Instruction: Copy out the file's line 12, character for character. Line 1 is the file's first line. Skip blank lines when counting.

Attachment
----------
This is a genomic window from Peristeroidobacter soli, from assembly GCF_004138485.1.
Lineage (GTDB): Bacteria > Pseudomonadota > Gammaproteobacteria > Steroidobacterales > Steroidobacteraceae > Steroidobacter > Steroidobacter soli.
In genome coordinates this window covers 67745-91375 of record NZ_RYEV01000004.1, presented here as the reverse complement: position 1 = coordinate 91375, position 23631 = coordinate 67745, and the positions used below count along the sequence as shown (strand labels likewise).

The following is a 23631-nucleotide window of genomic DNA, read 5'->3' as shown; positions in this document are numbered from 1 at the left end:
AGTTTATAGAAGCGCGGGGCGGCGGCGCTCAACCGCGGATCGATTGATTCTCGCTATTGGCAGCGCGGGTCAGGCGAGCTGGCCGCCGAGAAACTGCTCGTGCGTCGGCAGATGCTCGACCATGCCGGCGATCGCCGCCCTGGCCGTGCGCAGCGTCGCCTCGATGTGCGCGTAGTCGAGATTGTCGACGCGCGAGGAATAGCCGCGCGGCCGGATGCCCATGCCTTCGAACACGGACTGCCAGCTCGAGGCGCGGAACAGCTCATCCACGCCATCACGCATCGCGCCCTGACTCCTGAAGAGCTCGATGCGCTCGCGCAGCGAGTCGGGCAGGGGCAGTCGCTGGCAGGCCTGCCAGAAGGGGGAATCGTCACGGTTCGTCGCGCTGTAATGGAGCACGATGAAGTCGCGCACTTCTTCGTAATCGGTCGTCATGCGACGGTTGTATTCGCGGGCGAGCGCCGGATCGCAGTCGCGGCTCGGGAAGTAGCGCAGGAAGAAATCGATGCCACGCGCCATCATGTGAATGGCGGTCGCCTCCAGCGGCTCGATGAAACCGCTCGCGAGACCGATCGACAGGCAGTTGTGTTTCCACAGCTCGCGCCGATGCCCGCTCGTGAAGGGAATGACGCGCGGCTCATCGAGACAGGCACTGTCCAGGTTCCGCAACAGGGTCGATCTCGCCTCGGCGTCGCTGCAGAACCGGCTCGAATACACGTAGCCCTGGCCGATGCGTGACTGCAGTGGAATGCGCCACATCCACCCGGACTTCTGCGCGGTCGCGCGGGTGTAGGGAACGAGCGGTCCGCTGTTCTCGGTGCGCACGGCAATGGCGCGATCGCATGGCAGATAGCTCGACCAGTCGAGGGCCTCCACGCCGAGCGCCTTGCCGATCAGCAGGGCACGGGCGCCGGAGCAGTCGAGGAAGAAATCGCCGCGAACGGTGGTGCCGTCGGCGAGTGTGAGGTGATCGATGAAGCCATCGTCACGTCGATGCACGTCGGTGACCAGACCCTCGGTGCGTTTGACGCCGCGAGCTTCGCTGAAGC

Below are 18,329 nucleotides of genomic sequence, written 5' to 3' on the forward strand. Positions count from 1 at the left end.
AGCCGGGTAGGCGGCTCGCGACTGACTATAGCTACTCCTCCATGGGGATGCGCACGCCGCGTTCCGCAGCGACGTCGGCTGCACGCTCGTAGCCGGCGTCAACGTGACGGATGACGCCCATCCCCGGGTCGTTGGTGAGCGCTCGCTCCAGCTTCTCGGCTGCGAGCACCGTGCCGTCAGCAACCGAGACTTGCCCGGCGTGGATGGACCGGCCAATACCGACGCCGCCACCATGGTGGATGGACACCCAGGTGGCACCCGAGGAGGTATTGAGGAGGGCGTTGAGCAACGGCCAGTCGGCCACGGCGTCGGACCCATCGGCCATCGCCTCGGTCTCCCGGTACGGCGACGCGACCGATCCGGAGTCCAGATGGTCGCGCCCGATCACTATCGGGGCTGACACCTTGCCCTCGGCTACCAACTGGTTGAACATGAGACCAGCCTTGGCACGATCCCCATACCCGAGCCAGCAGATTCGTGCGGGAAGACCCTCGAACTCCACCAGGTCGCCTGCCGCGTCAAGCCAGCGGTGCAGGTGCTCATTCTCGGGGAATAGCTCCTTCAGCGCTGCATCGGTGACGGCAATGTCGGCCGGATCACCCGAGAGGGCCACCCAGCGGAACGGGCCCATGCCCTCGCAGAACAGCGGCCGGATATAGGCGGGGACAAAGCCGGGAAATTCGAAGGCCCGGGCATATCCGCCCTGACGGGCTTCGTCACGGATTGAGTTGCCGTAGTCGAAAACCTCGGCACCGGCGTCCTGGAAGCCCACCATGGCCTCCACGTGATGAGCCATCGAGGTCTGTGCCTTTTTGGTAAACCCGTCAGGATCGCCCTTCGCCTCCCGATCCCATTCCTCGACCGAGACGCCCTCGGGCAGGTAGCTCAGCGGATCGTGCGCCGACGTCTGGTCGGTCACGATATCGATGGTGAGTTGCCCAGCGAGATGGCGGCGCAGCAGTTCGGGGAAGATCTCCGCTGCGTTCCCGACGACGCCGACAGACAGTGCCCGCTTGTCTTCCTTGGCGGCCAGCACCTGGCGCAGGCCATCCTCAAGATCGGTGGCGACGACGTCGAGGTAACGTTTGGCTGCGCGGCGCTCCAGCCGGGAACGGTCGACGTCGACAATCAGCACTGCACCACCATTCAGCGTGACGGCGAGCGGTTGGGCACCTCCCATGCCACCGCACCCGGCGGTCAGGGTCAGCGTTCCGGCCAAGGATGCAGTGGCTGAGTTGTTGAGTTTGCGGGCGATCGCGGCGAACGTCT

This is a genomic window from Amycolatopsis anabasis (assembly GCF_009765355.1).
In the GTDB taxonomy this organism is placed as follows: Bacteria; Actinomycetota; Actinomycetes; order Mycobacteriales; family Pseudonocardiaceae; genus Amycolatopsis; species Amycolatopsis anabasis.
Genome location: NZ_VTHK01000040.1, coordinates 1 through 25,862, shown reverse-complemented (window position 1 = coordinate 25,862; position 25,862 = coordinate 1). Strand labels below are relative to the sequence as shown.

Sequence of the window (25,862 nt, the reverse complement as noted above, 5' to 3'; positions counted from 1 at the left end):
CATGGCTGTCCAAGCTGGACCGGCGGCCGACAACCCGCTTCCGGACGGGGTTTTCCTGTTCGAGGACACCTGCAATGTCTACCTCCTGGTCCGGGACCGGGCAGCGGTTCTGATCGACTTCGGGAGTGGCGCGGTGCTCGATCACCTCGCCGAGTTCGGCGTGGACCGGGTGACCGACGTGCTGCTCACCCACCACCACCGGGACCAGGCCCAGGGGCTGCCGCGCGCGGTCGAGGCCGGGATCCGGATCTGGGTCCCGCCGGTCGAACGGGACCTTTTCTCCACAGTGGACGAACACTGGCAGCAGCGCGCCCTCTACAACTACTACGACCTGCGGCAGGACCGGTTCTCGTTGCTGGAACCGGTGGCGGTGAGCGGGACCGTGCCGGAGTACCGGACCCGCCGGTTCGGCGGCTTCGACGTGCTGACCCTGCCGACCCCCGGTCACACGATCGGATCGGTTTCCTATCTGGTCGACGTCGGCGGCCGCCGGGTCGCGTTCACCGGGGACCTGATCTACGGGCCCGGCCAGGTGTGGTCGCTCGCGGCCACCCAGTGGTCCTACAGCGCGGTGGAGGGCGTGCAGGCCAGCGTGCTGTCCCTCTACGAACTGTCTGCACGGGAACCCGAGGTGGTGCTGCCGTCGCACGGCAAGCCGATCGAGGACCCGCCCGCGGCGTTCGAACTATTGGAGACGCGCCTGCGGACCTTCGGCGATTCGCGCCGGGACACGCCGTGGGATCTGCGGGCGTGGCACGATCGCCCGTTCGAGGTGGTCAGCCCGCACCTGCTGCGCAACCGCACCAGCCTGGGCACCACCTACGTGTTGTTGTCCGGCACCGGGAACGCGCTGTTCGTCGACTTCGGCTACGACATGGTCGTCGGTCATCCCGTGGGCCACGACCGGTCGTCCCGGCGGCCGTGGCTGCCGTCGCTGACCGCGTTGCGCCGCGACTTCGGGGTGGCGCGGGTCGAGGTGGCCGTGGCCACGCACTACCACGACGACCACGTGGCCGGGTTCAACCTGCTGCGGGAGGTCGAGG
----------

CATGGCTGTCCAAGCTGGACCGGCGGCCGACAACCCGCTTCCGGACGGGGTTTTCCTGTTCGAGGACACCTGCAATGTCTACCTCCTGGTCCGGGACCGGGCAGCGGTTCTGATCGACTTCGGGAGTGGCGCGGTGCTCGATCACCTCGCCGAGTTCGGCGTGGACCGGGTGACCGACGTGCTGCTCACCCACCACCACCGGGACCAGGCCCAGGGGCTGCCGCGCGCGGTCGAGGCCGGGATCCGGATCTGGGTCCCGCCGGTCGAACGGGACCTTTTCTCCACAGTGGACGAACACTGGCAGCAGCGCGCCCTCTACAACTACTACGACCTGCGGCAGGACCGGTTCTCGTTGCTGGAACCGGTGGCGGTGAGCGGGACCGTGCCGGAGTACCGGACCCGCCGGTTCGGCGGCTTCGACGTGCTGACCCTGCCGACCCCCGGTCACACGATCGGATCGGTTTCCTATCTGGTCGACGTCGGCGGCCGCCGGGTCGCGTTCACCGGGGACCTGATCTACGGGCCCGGCCAGGTGTGGTCGCTCGCGGCCACCCAGTGGTCCTACAGCGCGGTGGAGGGCGTGCAGGCCAGCGTGCTGTCCCTCTACGAACTGTCTGCACGGGAACCCGAGGTGGTGCTGCCGTCGCACGGCAAGCCGATCGAGGACCCGCCCGCGGCGTTCGAACTATTGGAGACGCGCCTGCGGACCTTCGGCGATTCGCGCCGGGACACGCCGTGGGATCTGCGGGCGTGGCACGATCGCCCGTTCGAGGTGGTCAGCCCGCACCTGCTGCGCAACCGCACCAGCCTGGGCACCACCTACGTGTTGTTGTCCGGCACCGGGAACGCGCTGTTCGTCGACTTCGGCTACGACATGGTCGTCGGTCATCCCGTGGGCCACGACCGGTCGTCCCGGCGGCCGTGGCTGCCGTCGCTGACCGCGTTGCGCCGCGACTTCGGGGTGGCGCGGGTCGAGGTGGCCGTGGCCACGCACTACCACGACGACCACGTGGCCGGGTTCAACCTGCTGCGGGAGGTCGAGG